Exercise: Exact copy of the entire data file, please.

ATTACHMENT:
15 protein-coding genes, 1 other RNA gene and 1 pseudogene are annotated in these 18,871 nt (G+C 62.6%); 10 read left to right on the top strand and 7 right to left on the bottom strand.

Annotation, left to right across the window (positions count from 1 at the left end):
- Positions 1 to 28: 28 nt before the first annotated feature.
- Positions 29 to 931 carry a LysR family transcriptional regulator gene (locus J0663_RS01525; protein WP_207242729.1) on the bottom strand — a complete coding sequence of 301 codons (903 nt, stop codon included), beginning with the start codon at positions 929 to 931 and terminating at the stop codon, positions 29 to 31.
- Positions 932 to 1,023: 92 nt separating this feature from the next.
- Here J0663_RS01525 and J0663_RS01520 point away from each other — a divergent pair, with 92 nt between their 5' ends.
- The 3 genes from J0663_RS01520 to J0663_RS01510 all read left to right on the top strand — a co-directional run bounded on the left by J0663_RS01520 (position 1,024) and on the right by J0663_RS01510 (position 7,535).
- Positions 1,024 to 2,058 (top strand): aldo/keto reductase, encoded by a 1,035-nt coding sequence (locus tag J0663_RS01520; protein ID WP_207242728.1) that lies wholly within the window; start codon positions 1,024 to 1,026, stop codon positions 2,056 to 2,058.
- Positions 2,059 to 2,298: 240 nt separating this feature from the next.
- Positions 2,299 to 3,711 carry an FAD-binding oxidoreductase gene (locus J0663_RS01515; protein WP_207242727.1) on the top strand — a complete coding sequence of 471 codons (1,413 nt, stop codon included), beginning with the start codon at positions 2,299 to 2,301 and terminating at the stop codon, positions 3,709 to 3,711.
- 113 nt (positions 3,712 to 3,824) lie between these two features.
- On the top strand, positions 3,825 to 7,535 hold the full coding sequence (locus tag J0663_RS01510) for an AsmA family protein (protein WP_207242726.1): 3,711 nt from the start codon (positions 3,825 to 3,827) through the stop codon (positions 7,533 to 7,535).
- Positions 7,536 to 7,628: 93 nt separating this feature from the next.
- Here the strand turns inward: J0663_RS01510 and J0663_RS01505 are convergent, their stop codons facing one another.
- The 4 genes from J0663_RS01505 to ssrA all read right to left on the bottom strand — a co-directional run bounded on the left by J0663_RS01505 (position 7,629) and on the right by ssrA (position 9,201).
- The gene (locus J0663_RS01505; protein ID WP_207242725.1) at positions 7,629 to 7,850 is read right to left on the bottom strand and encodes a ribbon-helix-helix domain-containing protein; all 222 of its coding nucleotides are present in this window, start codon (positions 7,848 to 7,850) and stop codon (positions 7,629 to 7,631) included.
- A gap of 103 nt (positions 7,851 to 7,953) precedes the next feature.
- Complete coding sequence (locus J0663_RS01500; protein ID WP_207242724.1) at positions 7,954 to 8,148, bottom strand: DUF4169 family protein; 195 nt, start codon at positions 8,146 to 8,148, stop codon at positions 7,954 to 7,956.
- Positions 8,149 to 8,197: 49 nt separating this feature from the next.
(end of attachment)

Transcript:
15 protein-coding genes, 1 other RNA gene and 1 pseudogene are annotated in these 18,871 nt (G+C 62.6%); 10 read left to right on the top strand and 7 right to left on the bottom strand.

Annotation, left to right across the window (positions count from 1 at the left end):
- Positions 1 to 28: 28 nt before the first annotated feature.
- Positions 29 to 931 carry a LysR family transcriptional regulator gene (locus J0663_RS01525; protein WP_207242729.1) on the bottom strand — a complete coding sequence of 301 codons (903 nt, stop codon included), beginning with the start codon at positions 929 to 931 and terminating at the stop codon, positions 29 to 31.
- Positions 932 to 1,023: 92 nt separating this feature from the next.
- Here J0663_RS01525 and J0663_RS01520 point away from each other — a divergent pair, with 92 nt between their 5' ends.
- The 3 genes from J0663_RS01520 to J0663_RS01510 all read left to right on the top strand — a co-directional run bounded on the left by J0663_RS01520 (position 1,024) and on the right by J0663_RS01510 (position 7,535).
- Positions 1,024 to 2,058 (top strand): aldo/keto reductase, encoded by a 1,035-nt coding sequence (locus tag J0663_RS01520; protein ID WP_207242728.1) that lies wholly within the window; start codon positions 1,024 to 1,026, stop codon positions 2,056 to 2,058.
- Positions 2,059 to 2,298: 240 nt separating this feature from the next.
- Positions 2,299 to 3,711 carry an FAD-binding oxidoreductase gene (locus J0663_RS01515; protein WP_207242727.1) on the top strand — a complete coding sequence of 471 codons (1,413 nt, stop codon included), beginning with the start codon at positions 2,299 to 2,301 and terminating at the stop codon, positions 3,709 to 3,711.
- 113 nt (positions 3,712 to 3,824) lie between these two features.
- On the top strand, positions 3,825 to 7,535 hold the full coding sequence (locus tag J0663_RS01510) for an AsmA family protein (protein WP_207242726.1): 3,711 nt from the start codon (positions 3,825 to 3,827) through the stop codon (positions 7,533 to 7,535).
- Positions 7,536 to 7,628: 93 nt separating this feature from the next.
- Here the strand turns inward: J0663_RS01510 and J0663_RS01505 are convergent, their stop codons facing one another.
- The 4 genes from J0663_RS01505 to ssrA all read right to left on the bottom strand — a co-directional run bounded on the left by J0663_RS01505 (position 7,629) and on the right by ssrA (position 9,201).
- The gene (locus J0663_RS01505; protein ID WP_207242725.1) at positions 7,629 to 7,850 is read right to left on the bottom strand and encodes a ribbon-helix-helix domain-containing protein; all 222 of its coding nucleotides are present in this window, start codon (positions 7,848 to 7,850) and stop codon (positions 7,629 to 7,631) included.
- A gap of 103 nt (positions 7,851 to 7,953) precedes the next feature.
- Complete coding sequence (locus J0663_RS01500; protein ID WP_207242724.1) at positions 7,954 to 8,148, bottom strand: DUF4169 family protein; 195 nt, start codon at positions 8,146 to 8,148, stop codon at positions 7,954 to 7,956.
- Positions 8,149 to 8,197: 49 nt separating this feature from the next.